IBM Takes Red Hat for $34 Billion

“The acquisition of Red Hat is a game-changer. It changes everything about the cloud market,” declared Ginni Rometty, IBM Chairman. At a cost of $34 billion, 10x Red Hat’s gross revenue, it had better be a game changer. See IBM’s announcement earlier this week here.

IBM Multicloud Manager Dashboard

IBM has been hot on the tail of the top three cloud hyperscalers—AWS, Google, and Microsoft/Azure. Will this change the game? Your guess is as good as anyone’s.

The hybrid cloud market appears to be IBM’s primary target. As the company put it: “IBM will become the world’s #1 hybrid cloud provider, offering companies the only open cloud solution that will unlock the full value of the cloud for their businesses.” IBM projects the value of the hybrid cloud market at $1 trillion within a few years!

Most companies today are only 20 percent along their cloud journey, renting compute power to cut costs. The next chapter of the cloud, noted Rometty, requires shifting business applications to hybrid cloud, extracting more data, and optimizing every part of the business.

Nobody has a lock on this market yet. Not IBM, not Red Hat, not VMware, but one thing seems clear; whoever wins will involve open source.  Red Hat, with $3 billion in open source revenue has proven that open source can pay. The only question is how quickly it can pay back IBM’s $34 billion bet.

What’s needed is something that promotes data portability and applications across multiple clouds, data security in a multi-cloud environment, and consistent cloud management. This is the Red Hat and IBM party line.  Both believe they will be well positioned to address these issues to accelerate hybrid multi-cloud adoption. To succeed at this, the new entity will have to tap their leadership in Linux, containers, Kubernetes, multi-cloud management, and automation.

IBM first brought Linux to the Z 20 years ago, making IBM an early advocate of open source, collaborating with Red Hat to help grow enterprise-class Linux.  More recently the two companies worked to bring enterprise Kubernetes and hybrid cloud solutions to the enterprise. These innovations have become core technologies within IBM’s $19 billion hybrid cloud business.

The initial announcement made the point Red Hat will join IBM’s Hybrid Cloud team as a distinct unit, as IBM described, preserving the independence and neutrality of Red Hat’s open source development heritage and commitment, current product portfolio, go-to-market strategy, and unique development culture. Also Red Hat will continue to be led by Jim Whitehurst and Red Hat’s current management team.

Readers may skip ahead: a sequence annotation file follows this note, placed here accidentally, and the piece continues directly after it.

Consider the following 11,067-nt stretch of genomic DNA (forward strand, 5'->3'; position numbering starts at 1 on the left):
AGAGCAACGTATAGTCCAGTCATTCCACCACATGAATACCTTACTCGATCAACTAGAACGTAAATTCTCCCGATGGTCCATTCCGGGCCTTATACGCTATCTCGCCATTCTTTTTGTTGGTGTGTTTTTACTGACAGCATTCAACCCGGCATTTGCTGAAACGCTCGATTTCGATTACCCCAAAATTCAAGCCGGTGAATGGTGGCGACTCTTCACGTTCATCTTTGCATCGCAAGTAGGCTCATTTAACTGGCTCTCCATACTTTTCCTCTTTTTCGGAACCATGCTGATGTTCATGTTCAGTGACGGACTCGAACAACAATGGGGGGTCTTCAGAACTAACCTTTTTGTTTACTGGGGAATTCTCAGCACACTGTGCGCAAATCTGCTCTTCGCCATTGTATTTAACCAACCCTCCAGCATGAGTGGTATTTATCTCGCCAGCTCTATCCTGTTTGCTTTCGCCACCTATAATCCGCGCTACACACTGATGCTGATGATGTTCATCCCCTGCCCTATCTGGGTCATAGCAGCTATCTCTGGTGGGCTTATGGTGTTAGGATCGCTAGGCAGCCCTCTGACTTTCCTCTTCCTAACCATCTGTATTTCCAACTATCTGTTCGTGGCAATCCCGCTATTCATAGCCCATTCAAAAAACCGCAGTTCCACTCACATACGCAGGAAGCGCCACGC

That camaraderie lasted until the Q&A following the announcement, when a couple of disagreements arose following different answers on relatively trivial points. Are you surprised? Let’s be clear, nobody spends $34 billion on a $3 billion asset and gives it a completely free hand. You can bet IBM will be calling the shots on everything it is feels is important. Would you do less?

Dharmesh Thakker, a contributor to Forbes, focused more on Red Hat’s OpenShift family of development software. These tools make software developers more productive and are helping transform how software is created and implemented across most enterprises today. So “OpenShift is likely the focus of IBM’s interest in Red Hat” he observes.

A few years ago, he continued, the pendulum seemed to shift from companies deploying more-traditional, on-premises datacenter infrastructure to using public cloud vendors, mostly Amazon. In the last few years, he continued, we’ve seen most mission-critical apps inside companies continue to run on a private cloud but modernized by agile tools and microservices to speed innovation. Private cloud represents 15-20% of datacenter spend, Thakker reports, but the combo of private plus one or more public clouds – hybrid cloud—is here to stay, especially for enterprises. Red Hat’s OpenShift technology enables on-premises, private cloud deployments, giving IBM the ability to play in the hybrid cloud.

IBM isn’t closing this deal until well into 2019; expect to hear more about this in the coming months.

DancingDinosaur is Alan Radding, a veteran information technology analyst, writer, and ghost-writer. Follow DancingDinosaur on Twitter, @mainframeblog, and see more of his work at technologywriter.com.

 

 

 

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